Kenneth Cross's mother, Elizabeth Cross, describes her son as a good-natured guy who loved children and animals.
"He was full of mischief, from his head clear to his ankles," she says. "He was a very fun-loving person. He had a lot of friends. He still has a lot of friends. We're getting calls from Baghdad, from people who were with him when he died."
The family called him Kenny. He ran track in high school and enjoyed four-wheeling. He had five older brothers and one younger sister.
"Kenny was the only one that dared to move away from his mother," Elizabeth Cross says. "He decided at a young age he wanted to join the Army. I think he was 8 or 9 years old. His grandfather had driven a tank in World War II over in Germany, and Kenny had always said that he wanted to drive a tank."
A very young Iraqi girl had blown him a kiss, and he reached up with his hand and grabbed it. And she just smiled at him.Elizabeth Cross
"Kids change their mind a hundred times before they grow up," Cross says. "But he didn't even tell us that he enlisted in the Army, until after his 18th birthday we found him at the table, signing the final papers with a recruiter."
His parents weren't happy about it, especially because he insisted on being in the infantry. But Kenneth was determined. He took his basic training in Fort Benning, Georgia.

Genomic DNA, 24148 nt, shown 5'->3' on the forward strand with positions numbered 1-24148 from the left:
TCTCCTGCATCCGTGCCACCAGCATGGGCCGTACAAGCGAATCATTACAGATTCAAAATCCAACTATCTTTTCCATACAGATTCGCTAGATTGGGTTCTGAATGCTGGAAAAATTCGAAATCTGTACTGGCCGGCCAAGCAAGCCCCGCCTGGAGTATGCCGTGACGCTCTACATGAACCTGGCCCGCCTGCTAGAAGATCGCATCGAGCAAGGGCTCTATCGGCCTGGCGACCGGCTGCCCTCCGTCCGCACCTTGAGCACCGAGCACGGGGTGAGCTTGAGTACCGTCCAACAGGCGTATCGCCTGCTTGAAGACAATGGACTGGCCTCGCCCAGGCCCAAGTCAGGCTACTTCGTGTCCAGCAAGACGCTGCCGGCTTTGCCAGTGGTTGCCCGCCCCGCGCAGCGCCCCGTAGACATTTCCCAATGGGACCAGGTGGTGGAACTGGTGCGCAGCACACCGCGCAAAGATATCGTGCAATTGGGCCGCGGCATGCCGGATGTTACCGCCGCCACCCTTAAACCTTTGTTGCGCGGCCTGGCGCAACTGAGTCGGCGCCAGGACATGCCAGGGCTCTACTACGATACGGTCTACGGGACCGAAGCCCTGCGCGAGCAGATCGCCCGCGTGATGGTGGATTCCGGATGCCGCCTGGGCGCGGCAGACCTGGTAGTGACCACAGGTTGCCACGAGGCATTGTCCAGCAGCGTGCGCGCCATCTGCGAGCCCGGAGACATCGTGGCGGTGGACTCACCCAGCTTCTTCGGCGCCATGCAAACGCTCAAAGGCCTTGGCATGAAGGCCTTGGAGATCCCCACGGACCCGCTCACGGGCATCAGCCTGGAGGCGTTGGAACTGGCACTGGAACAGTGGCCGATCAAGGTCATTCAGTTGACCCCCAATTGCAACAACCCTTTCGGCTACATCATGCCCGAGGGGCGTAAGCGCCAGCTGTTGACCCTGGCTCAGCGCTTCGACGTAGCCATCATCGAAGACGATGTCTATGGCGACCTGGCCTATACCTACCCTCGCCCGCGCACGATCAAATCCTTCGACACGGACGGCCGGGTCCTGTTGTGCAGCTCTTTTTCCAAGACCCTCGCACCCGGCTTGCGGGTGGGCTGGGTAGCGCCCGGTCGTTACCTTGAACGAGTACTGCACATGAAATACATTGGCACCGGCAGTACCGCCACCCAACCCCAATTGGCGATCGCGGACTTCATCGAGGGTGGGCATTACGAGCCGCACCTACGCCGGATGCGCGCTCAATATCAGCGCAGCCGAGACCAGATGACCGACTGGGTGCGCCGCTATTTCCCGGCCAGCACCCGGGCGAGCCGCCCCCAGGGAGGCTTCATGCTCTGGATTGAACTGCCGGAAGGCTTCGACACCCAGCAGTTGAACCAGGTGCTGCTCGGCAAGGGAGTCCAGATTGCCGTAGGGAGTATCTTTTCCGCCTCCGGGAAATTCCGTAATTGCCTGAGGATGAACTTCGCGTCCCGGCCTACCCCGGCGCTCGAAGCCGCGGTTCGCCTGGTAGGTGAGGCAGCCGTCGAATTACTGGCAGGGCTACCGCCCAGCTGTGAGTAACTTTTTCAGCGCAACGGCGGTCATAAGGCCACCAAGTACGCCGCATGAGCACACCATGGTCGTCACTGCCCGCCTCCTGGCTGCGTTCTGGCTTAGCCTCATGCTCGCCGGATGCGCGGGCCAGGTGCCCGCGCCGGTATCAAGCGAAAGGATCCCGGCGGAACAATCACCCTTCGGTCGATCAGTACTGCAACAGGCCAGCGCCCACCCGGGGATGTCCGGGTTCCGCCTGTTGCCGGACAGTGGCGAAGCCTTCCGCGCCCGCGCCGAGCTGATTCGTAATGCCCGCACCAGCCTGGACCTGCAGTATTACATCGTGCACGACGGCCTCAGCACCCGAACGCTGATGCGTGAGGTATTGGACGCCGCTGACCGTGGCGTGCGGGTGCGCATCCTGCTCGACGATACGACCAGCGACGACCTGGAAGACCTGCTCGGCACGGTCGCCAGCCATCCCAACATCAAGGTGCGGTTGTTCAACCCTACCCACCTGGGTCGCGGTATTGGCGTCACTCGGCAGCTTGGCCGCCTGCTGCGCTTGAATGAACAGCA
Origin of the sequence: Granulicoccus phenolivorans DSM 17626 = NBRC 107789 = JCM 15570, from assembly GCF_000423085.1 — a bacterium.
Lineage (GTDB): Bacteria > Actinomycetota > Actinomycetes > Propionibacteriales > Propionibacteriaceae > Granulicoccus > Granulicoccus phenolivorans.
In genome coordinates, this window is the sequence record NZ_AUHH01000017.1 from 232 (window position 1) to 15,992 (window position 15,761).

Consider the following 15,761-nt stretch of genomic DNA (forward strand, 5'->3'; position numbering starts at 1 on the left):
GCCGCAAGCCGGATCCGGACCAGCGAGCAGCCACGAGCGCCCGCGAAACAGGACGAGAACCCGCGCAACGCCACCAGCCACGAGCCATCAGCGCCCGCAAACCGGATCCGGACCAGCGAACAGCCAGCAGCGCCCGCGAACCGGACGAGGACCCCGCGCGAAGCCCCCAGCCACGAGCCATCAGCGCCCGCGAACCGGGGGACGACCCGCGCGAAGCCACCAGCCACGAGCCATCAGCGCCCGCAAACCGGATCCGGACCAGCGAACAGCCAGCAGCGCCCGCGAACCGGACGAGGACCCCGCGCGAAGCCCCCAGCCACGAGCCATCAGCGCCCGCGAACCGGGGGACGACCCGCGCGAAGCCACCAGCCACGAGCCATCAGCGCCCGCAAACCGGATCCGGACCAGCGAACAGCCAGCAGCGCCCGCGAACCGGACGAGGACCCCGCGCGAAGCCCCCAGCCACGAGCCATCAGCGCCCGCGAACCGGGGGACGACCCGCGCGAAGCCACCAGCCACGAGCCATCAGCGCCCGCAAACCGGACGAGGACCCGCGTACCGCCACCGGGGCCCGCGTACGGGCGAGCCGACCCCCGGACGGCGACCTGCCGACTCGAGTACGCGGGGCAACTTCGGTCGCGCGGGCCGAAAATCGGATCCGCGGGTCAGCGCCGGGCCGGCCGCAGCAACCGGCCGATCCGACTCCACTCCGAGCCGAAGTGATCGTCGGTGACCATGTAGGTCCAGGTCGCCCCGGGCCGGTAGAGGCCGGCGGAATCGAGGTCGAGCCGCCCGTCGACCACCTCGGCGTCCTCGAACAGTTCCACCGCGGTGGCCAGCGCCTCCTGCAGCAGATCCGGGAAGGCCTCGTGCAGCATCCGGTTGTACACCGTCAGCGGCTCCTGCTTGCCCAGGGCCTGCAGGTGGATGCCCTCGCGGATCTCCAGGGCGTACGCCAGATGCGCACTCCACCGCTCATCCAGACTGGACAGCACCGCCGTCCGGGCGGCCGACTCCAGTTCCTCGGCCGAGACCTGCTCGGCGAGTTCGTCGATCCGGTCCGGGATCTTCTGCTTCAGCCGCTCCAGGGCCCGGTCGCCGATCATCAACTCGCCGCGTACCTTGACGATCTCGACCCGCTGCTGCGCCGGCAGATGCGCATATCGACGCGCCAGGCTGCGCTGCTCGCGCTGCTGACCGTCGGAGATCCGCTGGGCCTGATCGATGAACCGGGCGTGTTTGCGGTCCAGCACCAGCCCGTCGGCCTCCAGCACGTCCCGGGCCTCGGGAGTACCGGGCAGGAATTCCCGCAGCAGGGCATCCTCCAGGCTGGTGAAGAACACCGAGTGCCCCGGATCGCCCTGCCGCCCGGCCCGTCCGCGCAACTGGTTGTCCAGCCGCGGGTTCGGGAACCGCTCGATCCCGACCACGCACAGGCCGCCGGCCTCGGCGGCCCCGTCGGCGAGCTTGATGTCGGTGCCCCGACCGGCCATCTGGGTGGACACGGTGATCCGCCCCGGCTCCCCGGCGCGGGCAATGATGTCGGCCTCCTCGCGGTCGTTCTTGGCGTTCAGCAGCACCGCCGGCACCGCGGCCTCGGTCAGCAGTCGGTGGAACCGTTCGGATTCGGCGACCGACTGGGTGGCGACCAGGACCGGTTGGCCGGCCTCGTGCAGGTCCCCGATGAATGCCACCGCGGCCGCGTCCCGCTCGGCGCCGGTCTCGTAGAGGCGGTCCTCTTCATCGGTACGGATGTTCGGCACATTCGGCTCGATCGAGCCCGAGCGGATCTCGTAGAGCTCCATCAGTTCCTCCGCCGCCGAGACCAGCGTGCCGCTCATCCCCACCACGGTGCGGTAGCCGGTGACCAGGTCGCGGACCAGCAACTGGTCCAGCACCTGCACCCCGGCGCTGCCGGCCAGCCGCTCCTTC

"He didn't have much good to say about basic training, but he made it through with the rest of them," Elizabeth Cross recalls with a laugh. "And then he was stationed at Fort Lewis in Washington. And he learned to drive the Stryker tank; in fact he could pretty much take it apart and put it back together all by himself."
Kenneth Cross was in the Middle East for two months. He kept in touch with his family through e-mails, and phone calls complete with web-cams. Elizabeth Cross says he was limited in what he could talk about. But he did share some of his reactions.
"For instance, he described Baghdad as, 'It smelled like taco Tuesday in an outhouse,' Which gives you a pretty good visual."
But there were touching moments too.
"One day last week he was in the hatch of the Stryker tank, going down the street, and a very young Iraqi girl had blown him a kiss, and he reached up with his hand and grabbed it. And she just smiled at him."
Kenneth Cross and his wife, Heidi, were married in April.
"She teaches preschool children," Elizabeth Cross says. "They met and fell in love, and one day he just called and said they were getting married. He knew he was going to be deployed toward the end of the summer, and they decided they were going to get married before he left."
Elizabeth Cross says Heidi and her family are flying to Wisconsin this weekend, to stay until the funeral. She says the military hasn't told her when she can expect her son's body back.